The subject of nicotine is another matter. It does oxidize the flavorings. Heat will accelerate that which is why I leave it out. According to myself, many others, and Flavorah, this is an undesirable effect.


I can accept that. I ask only because I’m looking for an easy way (someone tells me) to figure out the best amount of time at 60c for full (enough) maturation to happen, so I can mix and vape the same day.

All told, the juices will have about 5.5 hours in the SV, 15 minutes in the USC, and as many minutes as my arm lasts of aggressive shaking. So in a nutshell, that is my first set of test parameters. I will know soon enough how well it worked.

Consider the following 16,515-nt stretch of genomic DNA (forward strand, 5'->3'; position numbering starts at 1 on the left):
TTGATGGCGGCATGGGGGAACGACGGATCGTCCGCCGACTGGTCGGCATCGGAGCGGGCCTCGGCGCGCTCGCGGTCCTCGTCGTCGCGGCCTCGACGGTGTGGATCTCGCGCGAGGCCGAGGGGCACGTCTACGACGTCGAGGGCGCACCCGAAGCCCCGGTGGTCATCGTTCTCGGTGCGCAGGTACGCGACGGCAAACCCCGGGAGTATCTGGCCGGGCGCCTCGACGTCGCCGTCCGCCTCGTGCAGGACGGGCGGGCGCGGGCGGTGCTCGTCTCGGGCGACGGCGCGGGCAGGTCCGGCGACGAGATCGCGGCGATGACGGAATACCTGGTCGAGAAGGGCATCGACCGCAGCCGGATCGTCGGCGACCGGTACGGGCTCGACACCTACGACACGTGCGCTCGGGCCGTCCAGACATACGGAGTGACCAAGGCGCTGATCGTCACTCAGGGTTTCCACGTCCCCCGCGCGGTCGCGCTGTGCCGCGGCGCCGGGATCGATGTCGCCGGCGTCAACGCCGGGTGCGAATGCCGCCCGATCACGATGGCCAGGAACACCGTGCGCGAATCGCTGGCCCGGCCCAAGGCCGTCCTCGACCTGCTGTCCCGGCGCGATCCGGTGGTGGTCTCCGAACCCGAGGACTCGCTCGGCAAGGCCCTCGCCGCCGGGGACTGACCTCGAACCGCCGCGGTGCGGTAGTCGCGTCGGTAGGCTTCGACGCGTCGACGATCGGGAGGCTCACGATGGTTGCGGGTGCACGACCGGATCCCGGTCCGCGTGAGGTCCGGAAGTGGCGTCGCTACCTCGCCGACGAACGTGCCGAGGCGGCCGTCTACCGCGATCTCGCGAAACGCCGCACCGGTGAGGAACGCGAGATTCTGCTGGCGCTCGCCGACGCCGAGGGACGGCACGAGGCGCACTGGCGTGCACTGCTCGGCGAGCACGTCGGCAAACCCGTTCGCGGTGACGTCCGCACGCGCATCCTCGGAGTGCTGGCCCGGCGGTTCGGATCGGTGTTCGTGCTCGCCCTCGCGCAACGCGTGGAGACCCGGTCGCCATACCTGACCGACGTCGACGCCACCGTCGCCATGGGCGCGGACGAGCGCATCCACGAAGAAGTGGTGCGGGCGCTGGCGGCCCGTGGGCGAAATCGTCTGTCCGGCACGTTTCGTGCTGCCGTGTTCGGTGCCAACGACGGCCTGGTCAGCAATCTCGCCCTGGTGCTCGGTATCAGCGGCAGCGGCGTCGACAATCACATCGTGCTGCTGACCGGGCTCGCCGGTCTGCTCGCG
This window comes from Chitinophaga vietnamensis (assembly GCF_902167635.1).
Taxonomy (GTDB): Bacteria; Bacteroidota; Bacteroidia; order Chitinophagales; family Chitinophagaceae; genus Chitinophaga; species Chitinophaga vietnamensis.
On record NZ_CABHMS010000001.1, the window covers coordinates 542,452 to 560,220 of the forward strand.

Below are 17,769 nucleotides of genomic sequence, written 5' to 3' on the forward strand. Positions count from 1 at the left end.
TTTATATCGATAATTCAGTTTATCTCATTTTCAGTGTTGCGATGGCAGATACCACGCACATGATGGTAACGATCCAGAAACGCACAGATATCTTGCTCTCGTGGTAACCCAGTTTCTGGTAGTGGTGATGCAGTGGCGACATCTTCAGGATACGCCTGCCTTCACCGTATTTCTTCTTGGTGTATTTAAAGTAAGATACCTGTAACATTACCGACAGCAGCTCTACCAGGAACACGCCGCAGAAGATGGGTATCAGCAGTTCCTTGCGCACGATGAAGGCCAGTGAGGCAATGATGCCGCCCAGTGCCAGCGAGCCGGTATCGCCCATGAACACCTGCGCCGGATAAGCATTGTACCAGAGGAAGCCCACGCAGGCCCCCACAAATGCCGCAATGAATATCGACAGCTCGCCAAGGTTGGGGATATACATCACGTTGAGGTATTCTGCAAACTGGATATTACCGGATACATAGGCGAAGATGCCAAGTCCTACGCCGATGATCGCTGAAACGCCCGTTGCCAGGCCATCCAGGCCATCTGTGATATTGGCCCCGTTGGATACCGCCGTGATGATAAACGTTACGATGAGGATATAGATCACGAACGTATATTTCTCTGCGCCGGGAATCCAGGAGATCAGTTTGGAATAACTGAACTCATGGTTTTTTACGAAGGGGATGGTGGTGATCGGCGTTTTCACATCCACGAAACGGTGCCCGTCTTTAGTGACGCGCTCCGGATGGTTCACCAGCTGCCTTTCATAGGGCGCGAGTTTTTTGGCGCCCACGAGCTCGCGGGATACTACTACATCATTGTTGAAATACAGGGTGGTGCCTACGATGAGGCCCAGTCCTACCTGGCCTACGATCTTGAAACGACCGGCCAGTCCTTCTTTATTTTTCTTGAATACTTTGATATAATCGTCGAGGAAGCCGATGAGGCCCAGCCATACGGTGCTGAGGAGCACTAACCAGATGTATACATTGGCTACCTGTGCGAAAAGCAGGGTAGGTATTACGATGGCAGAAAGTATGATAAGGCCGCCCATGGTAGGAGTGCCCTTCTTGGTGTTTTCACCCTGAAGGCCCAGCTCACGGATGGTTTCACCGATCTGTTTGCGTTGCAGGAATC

I purposely made my Creme Brulee, which contains CAP Canilla Custard, a concentrate notorious for long steeping. It also has a dash of MF Vanilla. And furthermore, I have a time-steeped bottle ready to compare with. Looking very forward to it.

I should also add that I know well what all of the 12 recipes I have made today taste like as shake-n-vapes too. I always lose patience and have tried all of them the same day during previous mix sessions.


I’m anxious myself. The last thing I would want to do is lead someone down a wrong path.This is an unknown method to me, sort of, but I had good results with heat and stirrers. But I wound up buying 3 mag stirrers and then 2 overhead stirrers so I could make enough juice.

Keep working that arm so we can rename you Popeye. :grin:


I would never think that, @mrpipes. I am doing this not because you told me to and made promises, but rather because I am ridiculously interested in this myself. Plus I do love the sciency stuff. Happy to be a guinea pig, totally.